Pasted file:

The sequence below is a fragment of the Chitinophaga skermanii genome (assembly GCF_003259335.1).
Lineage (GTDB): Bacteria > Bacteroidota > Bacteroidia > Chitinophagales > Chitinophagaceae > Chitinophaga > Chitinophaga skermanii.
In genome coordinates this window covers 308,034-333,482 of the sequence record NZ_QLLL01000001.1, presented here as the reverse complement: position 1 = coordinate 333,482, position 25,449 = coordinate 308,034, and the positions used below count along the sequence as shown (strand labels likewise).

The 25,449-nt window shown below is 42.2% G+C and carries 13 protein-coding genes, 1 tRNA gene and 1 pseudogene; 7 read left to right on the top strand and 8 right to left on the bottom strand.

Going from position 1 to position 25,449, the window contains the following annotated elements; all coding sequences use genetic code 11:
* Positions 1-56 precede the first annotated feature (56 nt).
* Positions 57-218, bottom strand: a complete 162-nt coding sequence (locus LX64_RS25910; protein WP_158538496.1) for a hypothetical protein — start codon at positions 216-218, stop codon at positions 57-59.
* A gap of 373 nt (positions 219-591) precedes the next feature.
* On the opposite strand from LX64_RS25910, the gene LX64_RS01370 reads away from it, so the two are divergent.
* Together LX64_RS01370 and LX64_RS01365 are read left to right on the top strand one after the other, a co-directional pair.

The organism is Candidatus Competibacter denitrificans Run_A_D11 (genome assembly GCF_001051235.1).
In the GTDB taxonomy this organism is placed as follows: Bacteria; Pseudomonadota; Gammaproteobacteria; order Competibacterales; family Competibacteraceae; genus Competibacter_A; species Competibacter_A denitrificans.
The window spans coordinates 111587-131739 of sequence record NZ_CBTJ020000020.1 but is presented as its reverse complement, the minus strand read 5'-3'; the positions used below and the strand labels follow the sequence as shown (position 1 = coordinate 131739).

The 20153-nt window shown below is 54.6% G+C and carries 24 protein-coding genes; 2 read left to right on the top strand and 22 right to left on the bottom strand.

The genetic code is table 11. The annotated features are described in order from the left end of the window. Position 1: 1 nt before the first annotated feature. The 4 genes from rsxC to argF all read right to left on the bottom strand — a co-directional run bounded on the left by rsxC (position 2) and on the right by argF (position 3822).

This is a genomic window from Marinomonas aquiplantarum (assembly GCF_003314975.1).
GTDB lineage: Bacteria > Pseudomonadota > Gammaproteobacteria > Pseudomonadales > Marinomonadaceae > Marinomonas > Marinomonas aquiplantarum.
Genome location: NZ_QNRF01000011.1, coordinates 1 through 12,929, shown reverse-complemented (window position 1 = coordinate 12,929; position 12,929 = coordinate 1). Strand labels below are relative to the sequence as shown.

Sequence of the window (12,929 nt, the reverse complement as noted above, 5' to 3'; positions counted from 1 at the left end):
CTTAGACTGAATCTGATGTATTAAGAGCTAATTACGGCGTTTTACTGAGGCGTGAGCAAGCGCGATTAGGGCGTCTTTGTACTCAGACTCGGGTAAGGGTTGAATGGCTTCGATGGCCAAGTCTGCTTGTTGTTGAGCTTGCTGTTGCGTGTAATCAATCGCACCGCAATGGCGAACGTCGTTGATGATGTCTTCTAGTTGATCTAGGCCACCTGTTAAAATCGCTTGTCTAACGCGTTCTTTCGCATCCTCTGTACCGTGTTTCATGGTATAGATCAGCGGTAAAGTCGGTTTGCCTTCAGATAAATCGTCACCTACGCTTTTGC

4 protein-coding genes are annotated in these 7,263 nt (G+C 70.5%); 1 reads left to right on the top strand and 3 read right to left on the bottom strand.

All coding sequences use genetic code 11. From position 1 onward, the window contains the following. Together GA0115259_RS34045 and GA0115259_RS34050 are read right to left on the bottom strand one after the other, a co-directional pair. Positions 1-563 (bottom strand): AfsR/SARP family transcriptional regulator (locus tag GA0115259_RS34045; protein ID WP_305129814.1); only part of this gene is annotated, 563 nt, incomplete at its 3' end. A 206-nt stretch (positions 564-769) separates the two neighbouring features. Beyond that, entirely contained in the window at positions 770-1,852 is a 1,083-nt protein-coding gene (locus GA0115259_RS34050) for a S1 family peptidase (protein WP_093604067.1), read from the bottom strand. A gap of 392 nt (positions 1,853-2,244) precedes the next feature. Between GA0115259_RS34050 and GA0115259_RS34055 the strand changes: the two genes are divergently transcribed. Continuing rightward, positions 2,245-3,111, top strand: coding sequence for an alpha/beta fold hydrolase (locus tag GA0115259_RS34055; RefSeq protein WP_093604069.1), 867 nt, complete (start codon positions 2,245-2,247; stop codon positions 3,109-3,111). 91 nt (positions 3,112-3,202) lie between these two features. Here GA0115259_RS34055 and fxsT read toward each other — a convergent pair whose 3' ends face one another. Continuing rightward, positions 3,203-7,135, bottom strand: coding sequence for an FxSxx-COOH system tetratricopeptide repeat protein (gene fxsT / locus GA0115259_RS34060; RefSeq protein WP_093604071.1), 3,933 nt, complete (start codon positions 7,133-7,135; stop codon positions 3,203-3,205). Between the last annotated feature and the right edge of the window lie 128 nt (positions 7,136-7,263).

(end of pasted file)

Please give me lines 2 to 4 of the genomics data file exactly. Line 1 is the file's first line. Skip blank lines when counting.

Lineage (GTDB): Bacteria > Bacteroidota > Bacteroidia > Chitinophagales > Chitinophagaceae > Chitinophaga > Chitinophaga skermanii.
In genome coordinates this window covers 308,034-333,482 of the sequence record NZ_QLLL01000001.1, presented here as the reverse complement: position 1 = coordinate 333,482, position 25,449 = coordinate 308,034, and the positions used below count along the sequence as shown (strand labels likewise).

The 25,449-nt window shown below is 42.2% G+C and carries 13 protein-coding genes, 1 tRNA gene and 1 pseudogene; 7 read left to right on the top strand and 8 right to left on the bottom strand.